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Nice demonstration of buried surface hoar

Sunday, 9 December 2012  | 

Here's another video from "Avalanche Guys", this time giving a very nice demonstration of the problems of a buried surface hoar layer.  This is definitely one of your unstable enemies off-piste, and it can be tricky to spot as it is often patchy, so that some lines down a slope will trigger a slide, whereas others won't.  This is one of the reasons that it is helpful to regularly moniter the snowpack over the season, as "today's surface hoar is tomorrow's weak layer".  In other words, if you're aware of it when it's on the surface and easy to spot, you'll know it's lurking after the snow has fallen.  If  you can't moniter the snowpack regularly yourself, speak to someone local who has watched it develop over the season or consider taking an expert guide who'll have been carefully analysing the developing snowpack.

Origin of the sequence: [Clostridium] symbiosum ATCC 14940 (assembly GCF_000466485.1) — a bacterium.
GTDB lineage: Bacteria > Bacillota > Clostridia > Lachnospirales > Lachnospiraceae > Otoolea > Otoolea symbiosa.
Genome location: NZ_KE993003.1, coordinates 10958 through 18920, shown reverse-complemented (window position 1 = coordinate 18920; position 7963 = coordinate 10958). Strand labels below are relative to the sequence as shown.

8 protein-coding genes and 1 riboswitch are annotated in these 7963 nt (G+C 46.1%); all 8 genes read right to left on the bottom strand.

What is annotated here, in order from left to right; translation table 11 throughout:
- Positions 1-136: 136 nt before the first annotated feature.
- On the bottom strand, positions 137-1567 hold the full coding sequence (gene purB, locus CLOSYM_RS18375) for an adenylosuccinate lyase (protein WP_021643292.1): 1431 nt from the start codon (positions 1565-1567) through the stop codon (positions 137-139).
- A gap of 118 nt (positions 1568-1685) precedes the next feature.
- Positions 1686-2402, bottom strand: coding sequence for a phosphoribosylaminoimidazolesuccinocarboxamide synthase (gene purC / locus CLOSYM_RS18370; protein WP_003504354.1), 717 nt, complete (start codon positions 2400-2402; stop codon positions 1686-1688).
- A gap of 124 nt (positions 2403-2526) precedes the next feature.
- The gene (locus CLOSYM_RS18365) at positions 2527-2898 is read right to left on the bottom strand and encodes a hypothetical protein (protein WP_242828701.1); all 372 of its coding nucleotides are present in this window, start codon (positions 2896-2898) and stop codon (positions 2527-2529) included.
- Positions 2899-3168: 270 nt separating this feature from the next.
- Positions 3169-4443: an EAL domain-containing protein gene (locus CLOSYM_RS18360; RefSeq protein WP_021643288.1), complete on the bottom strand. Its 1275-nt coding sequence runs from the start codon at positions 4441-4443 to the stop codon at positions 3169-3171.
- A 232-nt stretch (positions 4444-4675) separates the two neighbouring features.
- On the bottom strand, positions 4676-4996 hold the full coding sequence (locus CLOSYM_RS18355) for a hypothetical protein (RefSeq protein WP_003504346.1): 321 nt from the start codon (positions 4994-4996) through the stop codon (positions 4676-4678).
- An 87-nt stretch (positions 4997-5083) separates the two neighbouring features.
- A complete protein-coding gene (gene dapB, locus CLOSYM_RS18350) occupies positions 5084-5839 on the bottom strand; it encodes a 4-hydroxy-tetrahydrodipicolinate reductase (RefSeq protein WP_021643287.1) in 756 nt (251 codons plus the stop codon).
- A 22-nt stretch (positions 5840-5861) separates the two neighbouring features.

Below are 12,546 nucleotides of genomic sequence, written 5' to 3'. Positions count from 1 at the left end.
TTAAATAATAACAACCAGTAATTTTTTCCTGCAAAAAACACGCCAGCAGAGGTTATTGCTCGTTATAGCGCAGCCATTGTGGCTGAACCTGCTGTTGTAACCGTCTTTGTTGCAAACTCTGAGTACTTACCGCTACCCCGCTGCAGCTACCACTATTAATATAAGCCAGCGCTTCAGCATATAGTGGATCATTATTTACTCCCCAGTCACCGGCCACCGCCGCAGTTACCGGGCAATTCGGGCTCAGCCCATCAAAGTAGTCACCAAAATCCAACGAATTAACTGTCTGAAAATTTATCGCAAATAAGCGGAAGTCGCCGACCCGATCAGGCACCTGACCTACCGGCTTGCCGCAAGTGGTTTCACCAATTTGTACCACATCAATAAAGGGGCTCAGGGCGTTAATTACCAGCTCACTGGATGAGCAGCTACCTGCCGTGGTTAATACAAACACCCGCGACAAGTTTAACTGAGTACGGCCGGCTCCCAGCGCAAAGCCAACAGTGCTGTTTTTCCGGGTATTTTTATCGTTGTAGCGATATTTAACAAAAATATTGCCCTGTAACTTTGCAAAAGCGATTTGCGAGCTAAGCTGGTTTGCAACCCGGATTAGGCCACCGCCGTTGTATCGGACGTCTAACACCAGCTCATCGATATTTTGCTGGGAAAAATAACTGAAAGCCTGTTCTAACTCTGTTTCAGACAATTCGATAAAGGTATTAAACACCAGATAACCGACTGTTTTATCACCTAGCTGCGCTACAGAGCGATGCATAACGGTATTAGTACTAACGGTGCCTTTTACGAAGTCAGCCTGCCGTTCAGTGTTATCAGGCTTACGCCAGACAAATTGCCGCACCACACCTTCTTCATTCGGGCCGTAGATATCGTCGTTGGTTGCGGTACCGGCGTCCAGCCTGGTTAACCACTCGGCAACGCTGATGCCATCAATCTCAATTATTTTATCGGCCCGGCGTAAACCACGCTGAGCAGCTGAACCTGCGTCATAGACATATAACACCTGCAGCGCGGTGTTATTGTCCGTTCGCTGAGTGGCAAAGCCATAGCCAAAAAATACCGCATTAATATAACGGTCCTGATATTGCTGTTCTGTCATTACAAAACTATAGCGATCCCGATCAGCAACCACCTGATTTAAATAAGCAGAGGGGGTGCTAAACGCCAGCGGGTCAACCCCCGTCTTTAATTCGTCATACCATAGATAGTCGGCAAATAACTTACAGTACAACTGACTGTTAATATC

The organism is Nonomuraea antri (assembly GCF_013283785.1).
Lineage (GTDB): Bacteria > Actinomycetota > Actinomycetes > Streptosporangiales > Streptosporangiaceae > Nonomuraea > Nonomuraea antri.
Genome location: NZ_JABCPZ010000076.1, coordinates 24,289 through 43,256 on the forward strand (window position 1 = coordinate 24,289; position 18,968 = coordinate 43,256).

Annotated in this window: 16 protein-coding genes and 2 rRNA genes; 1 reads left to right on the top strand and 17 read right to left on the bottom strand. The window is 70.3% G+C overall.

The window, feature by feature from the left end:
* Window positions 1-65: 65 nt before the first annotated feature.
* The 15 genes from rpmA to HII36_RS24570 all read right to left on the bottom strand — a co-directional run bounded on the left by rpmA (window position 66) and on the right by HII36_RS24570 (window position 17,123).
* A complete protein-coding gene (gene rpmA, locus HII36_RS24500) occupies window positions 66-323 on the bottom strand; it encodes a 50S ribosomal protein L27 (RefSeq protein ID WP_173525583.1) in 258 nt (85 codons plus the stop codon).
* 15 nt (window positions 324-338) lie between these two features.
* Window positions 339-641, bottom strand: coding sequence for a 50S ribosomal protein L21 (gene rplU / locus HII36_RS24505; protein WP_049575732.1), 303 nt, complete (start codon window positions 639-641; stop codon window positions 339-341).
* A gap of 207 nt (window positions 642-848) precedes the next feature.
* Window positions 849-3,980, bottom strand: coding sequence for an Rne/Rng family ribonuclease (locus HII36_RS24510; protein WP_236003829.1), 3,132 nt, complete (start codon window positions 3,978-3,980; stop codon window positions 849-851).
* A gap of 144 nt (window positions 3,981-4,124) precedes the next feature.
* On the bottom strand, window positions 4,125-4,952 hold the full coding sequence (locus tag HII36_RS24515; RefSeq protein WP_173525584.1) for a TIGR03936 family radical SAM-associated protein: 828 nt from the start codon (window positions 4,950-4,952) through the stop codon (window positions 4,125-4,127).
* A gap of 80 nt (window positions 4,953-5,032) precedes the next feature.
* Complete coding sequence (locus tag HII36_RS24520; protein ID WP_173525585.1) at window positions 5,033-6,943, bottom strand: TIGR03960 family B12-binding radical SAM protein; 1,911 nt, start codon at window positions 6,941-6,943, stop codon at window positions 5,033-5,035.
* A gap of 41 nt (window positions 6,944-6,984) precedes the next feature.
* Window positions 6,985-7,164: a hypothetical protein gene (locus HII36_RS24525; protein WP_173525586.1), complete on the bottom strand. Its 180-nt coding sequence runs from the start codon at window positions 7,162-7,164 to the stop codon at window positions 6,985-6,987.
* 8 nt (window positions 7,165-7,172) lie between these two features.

The video also shows a demonstration of a column compression test- note how he starts by tapping the blade with his fingers only, then moves on to whole forearm taps, during which the weak layer breaks.  If it hadn't broken, he would have gone on to full arm taps.

Remember: one sign of weakness outweighs any signs of stability.  If in doubt, choose low angle terrain <25 degrees.  Don't take a ticket for this lottery! 

The sound quality is a bit wind-affected, but worth sticking with the commentary for some good educational information. Click here for our snow assessment tools. They'll help you in analysing snowpack safety.

 

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